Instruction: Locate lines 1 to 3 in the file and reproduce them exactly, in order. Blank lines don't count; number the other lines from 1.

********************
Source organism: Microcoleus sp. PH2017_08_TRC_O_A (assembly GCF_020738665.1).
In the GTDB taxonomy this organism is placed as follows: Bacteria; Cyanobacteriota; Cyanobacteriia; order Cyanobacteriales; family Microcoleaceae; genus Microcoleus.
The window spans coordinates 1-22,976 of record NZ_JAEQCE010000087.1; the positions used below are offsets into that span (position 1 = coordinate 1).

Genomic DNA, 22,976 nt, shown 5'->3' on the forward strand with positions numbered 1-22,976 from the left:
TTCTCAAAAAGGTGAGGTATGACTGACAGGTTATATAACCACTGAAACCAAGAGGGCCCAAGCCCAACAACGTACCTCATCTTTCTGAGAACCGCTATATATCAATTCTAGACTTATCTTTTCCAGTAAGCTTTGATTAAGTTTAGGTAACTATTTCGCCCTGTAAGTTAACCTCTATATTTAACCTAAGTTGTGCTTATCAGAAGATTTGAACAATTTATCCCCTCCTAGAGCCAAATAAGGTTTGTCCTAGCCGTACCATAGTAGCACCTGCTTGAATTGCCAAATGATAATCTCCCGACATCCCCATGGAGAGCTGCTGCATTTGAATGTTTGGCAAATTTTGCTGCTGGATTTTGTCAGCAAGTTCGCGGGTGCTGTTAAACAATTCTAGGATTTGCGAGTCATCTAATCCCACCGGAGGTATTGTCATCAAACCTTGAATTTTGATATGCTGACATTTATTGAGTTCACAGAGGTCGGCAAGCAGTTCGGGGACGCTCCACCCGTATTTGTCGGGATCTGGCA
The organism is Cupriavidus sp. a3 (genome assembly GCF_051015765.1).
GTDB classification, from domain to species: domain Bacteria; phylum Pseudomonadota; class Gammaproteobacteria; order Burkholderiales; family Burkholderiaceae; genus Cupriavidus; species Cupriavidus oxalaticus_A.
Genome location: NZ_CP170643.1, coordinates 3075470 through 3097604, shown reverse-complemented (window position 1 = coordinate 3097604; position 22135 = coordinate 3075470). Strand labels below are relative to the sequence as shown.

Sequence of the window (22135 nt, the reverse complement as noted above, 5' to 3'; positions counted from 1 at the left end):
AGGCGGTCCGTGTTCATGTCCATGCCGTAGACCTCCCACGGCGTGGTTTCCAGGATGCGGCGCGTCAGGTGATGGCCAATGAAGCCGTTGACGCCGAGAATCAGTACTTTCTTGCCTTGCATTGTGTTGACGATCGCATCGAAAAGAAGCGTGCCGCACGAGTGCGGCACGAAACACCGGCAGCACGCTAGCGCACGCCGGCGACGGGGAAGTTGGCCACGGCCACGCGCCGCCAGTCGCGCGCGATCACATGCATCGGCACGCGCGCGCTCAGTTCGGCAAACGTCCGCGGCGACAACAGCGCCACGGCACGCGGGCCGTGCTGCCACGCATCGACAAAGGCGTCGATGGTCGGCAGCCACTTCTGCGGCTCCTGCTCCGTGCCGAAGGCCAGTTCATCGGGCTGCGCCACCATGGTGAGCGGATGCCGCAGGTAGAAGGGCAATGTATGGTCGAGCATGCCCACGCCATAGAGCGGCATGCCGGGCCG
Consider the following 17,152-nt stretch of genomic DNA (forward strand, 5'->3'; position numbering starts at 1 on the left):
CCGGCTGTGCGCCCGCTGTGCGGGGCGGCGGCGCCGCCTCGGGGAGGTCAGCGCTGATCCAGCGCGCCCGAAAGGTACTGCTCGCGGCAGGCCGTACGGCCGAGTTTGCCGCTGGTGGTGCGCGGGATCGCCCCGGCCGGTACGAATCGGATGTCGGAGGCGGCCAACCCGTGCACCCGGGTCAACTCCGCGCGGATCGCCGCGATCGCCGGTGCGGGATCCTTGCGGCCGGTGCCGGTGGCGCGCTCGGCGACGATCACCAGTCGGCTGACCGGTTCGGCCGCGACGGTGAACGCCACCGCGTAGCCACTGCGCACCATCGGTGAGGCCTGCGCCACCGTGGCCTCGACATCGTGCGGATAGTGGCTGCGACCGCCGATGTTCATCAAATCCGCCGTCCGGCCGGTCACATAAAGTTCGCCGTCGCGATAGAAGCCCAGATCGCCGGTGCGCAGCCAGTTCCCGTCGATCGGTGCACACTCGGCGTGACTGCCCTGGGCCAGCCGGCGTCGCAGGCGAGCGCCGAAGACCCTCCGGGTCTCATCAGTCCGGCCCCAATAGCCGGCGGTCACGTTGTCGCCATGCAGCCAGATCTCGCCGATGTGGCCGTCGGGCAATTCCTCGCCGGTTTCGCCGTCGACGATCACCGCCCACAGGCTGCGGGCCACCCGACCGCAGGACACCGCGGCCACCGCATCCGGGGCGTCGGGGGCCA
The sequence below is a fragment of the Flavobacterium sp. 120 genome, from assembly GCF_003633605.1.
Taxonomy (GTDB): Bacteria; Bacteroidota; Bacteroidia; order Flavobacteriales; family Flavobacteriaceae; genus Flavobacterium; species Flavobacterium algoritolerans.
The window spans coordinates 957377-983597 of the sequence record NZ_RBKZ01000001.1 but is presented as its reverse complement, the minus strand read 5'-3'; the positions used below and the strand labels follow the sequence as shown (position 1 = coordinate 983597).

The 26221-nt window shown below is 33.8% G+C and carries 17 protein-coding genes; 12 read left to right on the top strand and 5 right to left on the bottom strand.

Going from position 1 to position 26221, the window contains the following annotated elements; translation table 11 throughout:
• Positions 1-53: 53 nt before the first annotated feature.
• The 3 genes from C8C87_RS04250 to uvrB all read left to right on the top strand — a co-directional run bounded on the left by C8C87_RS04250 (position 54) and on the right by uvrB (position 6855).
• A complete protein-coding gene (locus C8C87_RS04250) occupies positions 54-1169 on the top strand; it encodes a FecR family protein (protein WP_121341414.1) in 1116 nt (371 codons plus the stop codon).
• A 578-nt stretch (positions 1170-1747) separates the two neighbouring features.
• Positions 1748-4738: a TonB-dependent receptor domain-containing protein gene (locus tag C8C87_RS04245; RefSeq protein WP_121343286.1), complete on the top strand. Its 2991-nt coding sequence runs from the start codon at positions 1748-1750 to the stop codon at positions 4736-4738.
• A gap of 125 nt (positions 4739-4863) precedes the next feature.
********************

Source organism: Microcoleus sp. PH2017_08_TRC_O_A (assembly GCF_020738665.1).
In the GTDB taxonomy this organism is placed as follows: Bacteria; Cyanobacteriota; Cyanobacteriia; order Cyanobacteriales; family Microcoleaceae; genus Microcoleus.
The window spans coordinates 1-22,976 of record NZ_JAEQCE010000087.1; the positions used below are offsets into that span (position 1 = coordinate 1).